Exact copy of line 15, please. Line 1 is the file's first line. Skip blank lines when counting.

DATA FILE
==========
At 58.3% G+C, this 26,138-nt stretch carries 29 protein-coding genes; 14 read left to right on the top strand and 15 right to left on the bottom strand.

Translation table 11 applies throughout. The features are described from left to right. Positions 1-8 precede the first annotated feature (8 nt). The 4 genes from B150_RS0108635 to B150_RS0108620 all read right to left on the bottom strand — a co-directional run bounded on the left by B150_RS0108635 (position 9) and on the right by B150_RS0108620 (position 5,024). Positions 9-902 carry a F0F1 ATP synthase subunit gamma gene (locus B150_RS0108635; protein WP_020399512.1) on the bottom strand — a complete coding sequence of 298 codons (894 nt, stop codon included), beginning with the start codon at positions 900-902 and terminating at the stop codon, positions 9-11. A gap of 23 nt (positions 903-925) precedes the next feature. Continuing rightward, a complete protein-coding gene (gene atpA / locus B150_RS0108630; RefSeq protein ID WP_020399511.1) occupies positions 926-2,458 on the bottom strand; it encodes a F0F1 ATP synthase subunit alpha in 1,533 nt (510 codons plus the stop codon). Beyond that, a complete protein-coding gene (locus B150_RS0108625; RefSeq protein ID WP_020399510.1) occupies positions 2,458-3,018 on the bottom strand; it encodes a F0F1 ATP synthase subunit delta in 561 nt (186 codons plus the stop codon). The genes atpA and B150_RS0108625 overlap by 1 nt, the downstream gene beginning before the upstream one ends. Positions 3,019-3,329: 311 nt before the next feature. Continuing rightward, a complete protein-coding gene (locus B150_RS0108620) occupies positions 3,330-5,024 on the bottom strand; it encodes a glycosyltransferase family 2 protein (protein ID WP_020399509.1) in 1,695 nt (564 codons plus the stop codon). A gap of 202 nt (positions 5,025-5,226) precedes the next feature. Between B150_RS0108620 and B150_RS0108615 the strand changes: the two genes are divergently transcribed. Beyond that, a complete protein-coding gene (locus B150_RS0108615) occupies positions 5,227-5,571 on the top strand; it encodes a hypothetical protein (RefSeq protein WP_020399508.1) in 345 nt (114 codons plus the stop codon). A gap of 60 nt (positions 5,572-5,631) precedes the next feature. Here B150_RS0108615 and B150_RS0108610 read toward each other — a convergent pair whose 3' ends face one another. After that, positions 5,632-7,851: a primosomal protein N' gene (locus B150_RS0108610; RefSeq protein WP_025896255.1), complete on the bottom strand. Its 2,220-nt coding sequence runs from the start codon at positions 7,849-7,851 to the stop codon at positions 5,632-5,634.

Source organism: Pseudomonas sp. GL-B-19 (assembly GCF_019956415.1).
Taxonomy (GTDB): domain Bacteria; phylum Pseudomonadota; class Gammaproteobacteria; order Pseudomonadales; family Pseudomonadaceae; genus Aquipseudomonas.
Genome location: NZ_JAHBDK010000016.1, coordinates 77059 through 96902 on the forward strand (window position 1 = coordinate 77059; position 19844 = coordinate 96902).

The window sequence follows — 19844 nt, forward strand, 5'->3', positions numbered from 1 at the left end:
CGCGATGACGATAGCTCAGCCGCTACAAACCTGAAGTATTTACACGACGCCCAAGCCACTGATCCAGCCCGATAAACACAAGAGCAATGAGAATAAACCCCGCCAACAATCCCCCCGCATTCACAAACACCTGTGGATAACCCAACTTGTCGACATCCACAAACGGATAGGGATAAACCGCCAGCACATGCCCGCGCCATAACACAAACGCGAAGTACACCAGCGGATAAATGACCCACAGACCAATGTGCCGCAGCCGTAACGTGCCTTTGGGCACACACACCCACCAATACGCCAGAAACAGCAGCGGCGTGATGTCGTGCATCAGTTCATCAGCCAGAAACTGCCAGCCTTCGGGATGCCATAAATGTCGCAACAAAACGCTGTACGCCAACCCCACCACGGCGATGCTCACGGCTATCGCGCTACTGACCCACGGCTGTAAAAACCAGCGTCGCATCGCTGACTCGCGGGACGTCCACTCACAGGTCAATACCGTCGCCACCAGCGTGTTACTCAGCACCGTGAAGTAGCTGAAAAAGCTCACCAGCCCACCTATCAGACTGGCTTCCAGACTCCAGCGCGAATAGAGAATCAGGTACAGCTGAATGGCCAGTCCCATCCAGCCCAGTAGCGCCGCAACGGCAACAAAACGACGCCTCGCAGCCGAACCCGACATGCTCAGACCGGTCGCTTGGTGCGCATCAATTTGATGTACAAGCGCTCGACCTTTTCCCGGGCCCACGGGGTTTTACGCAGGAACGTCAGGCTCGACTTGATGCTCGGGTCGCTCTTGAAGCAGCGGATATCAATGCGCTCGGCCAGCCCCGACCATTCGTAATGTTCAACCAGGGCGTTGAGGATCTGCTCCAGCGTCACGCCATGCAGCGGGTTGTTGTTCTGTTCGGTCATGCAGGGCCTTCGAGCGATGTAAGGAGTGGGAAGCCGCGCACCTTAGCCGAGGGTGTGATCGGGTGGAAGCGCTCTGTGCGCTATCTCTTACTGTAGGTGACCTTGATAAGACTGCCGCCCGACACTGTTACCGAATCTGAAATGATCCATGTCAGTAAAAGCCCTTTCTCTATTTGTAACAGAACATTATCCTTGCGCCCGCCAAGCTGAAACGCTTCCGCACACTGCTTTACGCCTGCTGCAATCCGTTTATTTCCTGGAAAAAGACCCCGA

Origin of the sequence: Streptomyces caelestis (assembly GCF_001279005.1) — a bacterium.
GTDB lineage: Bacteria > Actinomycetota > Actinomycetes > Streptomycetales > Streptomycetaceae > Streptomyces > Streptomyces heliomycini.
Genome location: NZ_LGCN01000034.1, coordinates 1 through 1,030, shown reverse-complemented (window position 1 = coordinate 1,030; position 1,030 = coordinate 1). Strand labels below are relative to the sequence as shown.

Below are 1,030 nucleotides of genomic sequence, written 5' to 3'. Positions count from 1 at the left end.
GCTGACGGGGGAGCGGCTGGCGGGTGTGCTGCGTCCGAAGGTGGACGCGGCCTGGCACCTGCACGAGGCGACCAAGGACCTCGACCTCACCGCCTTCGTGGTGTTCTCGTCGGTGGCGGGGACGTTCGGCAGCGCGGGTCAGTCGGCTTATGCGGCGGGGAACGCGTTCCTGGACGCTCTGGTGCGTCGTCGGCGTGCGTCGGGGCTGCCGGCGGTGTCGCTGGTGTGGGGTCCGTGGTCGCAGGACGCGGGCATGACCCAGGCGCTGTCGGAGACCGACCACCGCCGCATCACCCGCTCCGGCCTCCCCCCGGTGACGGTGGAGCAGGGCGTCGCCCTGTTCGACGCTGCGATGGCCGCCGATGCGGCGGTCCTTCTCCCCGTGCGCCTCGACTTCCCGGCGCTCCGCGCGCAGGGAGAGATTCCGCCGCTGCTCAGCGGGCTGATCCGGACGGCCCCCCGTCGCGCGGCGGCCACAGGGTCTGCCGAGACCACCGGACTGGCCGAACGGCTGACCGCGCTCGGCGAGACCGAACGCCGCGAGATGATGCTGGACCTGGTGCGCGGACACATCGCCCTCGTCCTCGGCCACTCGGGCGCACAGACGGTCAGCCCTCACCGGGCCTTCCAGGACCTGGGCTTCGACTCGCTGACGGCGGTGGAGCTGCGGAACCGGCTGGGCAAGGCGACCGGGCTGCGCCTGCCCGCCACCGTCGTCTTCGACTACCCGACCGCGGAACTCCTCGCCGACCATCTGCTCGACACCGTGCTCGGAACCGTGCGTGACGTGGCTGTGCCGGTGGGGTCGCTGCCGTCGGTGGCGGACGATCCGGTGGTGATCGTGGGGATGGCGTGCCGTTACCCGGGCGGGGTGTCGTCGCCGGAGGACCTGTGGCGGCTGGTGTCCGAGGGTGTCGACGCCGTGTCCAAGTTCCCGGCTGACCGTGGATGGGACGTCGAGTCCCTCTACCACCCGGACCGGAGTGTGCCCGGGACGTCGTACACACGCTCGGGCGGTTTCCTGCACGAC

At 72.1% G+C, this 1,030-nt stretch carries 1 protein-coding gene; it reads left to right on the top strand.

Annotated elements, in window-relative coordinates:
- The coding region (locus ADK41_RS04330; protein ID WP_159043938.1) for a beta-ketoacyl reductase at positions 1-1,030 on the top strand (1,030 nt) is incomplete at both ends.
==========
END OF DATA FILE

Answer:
- The coding region (locus ADK41_RS04330; protein ID WP_159043938.1) for a beta-ketoacyl reductase at positions 1-1,030 on the top strand (1,030 nt) is incomplete at both ends.